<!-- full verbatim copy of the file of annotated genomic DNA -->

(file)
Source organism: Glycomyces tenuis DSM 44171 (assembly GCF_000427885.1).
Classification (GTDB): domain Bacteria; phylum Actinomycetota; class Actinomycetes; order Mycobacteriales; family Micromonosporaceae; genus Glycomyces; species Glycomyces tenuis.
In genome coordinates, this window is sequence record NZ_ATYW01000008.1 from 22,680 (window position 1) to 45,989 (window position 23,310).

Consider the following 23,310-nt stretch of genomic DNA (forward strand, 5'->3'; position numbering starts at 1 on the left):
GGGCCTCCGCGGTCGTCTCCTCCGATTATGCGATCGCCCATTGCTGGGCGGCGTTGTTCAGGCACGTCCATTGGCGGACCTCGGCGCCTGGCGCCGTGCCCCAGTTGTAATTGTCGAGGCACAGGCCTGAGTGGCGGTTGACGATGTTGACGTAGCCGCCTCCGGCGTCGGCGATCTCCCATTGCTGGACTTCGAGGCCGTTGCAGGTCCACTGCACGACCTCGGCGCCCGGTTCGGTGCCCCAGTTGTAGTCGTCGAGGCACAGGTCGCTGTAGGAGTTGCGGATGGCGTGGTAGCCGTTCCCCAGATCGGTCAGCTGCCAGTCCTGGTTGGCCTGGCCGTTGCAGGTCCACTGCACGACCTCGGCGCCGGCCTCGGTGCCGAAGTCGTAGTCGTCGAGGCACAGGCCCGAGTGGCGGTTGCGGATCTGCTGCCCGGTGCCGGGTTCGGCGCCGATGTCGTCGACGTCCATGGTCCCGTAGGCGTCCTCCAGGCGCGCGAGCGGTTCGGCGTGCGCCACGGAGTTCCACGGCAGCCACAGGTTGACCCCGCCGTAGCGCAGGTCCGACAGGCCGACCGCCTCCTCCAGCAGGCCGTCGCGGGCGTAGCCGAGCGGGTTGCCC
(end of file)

Source organism: Glycomyces tenuis DSM 44171 (assembly GCF_000427885.1).
Classification (GTDB): domain Bacteria; phylum Actinomycetota; class Actinomycetes; order Mycobacteriales; family Micromonosporaceae; genus Glycomyces; species Glycomyces tenuis.
In genome coordinates, this window is sequence record NZ_ATYW01000008.1 from 22,680 (window position 1) to 45,989 (window position 23,310).

Consider the following 23,310-nt stretch of genomic DNA (forward strand, 5'->3'; position numbering starts at 1 on the left):
GGGCCTCCGCGGTCGTCTCCTCCGATTATGCGATCGCCCATTGCTGGGCGGCGTTGTTCAGGCACGTCCATTGGCGGACCTCGGCGCCTGGCGCCGTGCCCCAGTTGTAATTGTCGAGGCACAGGCCTGAGTGGCGGTTGACGATGTTGACGTAGCCGCCTCCGGCGTCGGCGATCTCCCATTGCTGGACTTCGAGGCCGTTGCAGGTCCACTGCACGACCTCGGCGCCCGGTTCGGTGCCCCAGTTGTAGTCGTCGAGGCACAGGTCGCTGTAGGAGTTGCGGATGGCGTGGTAGCCGTTCCCCAGATCGGTCAGCTGCCAGTCCTGGTTGGCCTGGCCGTTGCAGGTCCACTGCACGACCTCGGCGCCGGCCTCGGTGCCGAAGTCGTAGTCGTCGAGGCACAGGCCCGAGTGGCGGTTGCGGATCTGCTGCCCGGTGCCGGGTTCGGCGCCGATGTCGTCGACGTCCATGGTCCCGTAGGCGTCCTCCAGGCGCGCGAGCGGTTCGGCGTGCGCCACGGAGTTCCACGGCAGCCACAGGTTGACCCCGCCGTAGCGCAGGTCCGACAGGCCGACCGCCTCCTCCAGCAGGCCGTCGCGGGCGTAGCCGAGCGGGTTGCCC